Orthognathic surgery is surgery to correct conditions of the jaw and face related to structure, growth, sleep apnea, TMJ disorders, malocclusion problems owing to skeletal disharmonies, or other Orthognatic problems that cannot be easily treated with braces. Originally coined by Dr. Harold Hargis, D.M.D., it is also used in treatment of congenital conditions like cleft palate. Bones can be cut and re-aligned, then held in place with either screws or plates and screws
Jaw Surgery (Orthognathic Surgery) Animation - Lower Jaw
Maxillary Posterior (Upper Back) Impaction with Mandibular
The surgery might involve one jaw or the two jaws during the same procedure. The modification is done by making cuts in the bones of the mandible and / or maxilla and repositioning the cut pieces in the desired alignment. Usually surgery is performed under general anesthesia and using nasal tube for intubate rather than the more commonly used oral tube; this is to allow wiring the teeth together during surgery. The surgery often does not involve cutting the skin, and instead, the surgeon is often able to go through the inside of the mouth.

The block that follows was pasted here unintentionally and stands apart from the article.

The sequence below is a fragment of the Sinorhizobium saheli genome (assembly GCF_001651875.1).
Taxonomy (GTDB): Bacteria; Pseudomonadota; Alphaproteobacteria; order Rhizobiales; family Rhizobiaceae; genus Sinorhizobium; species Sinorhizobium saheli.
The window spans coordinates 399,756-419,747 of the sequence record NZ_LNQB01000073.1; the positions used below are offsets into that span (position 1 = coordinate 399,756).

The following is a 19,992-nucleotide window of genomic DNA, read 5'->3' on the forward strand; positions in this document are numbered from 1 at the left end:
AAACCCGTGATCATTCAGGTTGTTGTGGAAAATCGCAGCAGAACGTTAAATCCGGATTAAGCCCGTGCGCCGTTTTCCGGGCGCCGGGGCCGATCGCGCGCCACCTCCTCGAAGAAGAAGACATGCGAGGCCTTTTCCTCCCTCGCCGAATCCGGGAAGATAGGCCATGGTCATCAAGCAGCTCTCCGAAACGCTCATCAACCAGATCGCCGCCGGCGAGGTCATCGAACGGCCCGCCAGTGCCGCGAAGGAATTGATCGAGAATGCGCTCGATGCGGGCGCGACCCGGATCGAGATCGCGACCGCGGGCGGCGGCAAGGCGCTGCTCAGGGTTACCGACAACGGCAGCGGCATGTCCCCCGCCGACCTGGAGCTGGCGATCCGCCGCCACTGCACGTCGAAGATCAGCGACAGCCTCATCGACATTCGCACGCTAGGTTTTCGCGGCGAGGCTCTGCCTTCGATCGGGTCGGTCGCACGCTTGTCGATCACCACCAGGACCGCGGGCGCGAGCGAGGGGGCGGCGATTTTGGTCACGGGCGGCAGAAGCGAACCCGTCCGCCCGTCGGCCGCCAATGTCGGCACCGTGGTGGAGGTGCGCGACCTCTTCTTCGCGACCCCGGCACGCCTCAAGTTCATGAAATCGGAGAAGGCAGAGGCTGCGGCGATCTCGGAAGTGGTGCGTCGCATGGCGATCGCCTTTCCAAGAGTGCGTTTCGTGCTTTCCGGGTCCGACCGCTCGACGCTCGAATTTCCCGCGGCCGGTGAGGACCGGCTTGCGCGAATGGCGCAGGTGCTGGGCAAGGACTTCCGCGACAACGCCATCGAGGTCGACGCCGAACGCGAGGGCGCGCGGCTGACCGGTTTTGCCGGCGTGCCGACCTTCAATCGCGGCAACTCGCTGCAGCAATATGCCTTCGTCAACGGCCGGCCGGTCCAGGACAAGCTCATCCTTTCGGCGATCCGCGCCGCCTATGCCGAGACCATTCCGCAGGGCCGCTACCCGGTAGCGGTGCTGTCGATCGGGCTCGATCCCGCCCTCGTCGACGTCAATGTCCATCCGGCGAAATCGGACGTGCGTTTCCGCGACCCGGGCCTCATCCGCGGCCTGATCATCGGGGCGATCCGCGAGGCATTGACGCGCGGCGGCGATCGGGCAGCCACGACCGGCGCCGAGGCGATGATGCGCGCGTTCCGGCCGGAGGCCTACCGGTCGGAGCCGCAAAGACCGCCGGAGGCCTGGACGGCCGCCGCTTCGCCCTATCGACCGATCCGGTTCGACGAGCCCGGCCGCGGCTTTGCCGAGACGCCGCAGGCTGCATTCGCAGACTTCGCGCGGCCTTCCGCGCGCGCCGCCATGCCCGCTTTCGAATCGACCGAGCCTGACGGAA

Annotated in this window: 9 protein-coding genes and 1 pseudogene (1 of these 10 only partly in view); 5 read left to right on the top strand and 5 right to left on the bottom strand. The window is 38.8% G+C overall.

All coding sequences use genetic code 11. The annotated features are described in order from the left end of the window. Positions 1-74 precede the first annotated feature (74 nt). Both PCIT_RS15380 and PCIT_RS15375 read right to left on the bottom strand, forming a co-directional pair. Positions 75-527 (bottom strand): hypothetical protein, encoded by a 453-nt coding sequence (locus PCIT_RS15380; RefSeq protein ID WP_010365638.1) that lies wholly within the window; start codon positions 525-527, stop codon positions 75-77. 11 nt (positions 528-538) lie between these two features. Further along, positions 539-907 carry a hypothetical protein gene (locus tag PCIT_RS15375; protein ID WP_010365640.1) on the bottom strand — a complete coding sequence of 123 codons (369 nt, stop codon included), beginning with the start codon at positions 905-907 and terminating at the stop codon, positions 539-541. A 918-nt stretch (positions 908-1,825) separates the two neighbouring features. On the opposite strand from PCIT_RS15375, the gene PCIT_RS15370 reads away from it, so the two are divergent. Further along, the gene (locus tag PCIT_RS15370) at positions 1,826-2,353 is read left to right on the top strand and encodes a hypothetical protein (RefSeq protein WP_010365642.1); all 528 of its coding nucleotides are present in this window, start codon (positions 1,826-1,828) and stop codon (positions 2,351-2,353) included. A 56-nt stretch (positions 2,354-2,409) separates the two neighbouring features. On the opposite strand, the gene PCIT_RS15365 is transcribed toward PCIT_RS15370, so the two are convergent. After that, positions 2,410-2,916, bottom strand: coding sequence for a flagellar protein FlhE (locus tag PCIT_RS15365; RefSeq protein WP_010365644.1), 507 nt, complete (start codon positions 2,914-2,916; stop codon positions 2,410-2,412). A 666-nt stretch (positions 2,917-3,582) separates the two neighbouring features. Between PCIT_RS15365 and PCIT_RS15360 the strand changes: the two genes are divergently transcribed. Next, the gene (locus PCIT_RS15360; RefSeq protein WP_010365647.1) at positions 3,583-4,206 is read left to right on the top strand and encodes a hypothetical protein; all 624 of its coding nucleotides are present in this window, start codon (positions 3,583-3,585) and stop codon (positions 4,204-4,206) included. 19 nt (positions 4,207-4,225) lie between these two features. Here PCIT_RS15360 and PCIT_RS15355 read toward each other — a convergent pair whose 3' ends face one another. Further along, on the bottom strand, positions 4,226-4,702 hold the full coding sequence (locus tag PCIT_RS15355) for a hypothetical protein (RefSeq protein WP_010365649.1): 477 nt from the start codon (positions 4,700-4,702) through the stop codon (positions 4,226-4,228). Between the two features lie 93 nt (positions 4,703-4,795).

Cutting the bone is called osteotomy and in case of performing the surgery on the two jaws at the same time it is called a bi-maxillary osteotomy (two jaws bone cutting) or a maxillomandibular advancement. The bone cutting is traditionally done using special electrical saws and burs, and manual chisels. Recently a machine that can make the bone cuts using ultra-sound waves has been introduced; this is yet to be used on a wide scale. The maxilla can be adjusted using a "Lefort I" level osteotomy (most common). Sometimes the midface can be mobilised as well by using a Lefort II, or Lefort III osteotomy. These techniques are utilized extensively for children suffering from certain craniofacial abnormalities such as Crouzon Syndrome
The jaws will be wired together (inter-maxillary fixation) using stainless steel wires during the surgery to insure the correct re-positioning of the bones. This in most cases is released before the patient wakes up. Some surgeons prefer to wire the jaws shut.
Maxillary Impaction Surgery - Vertical Maxillary Excess
Maxillary Advancement with Mandibular Setback
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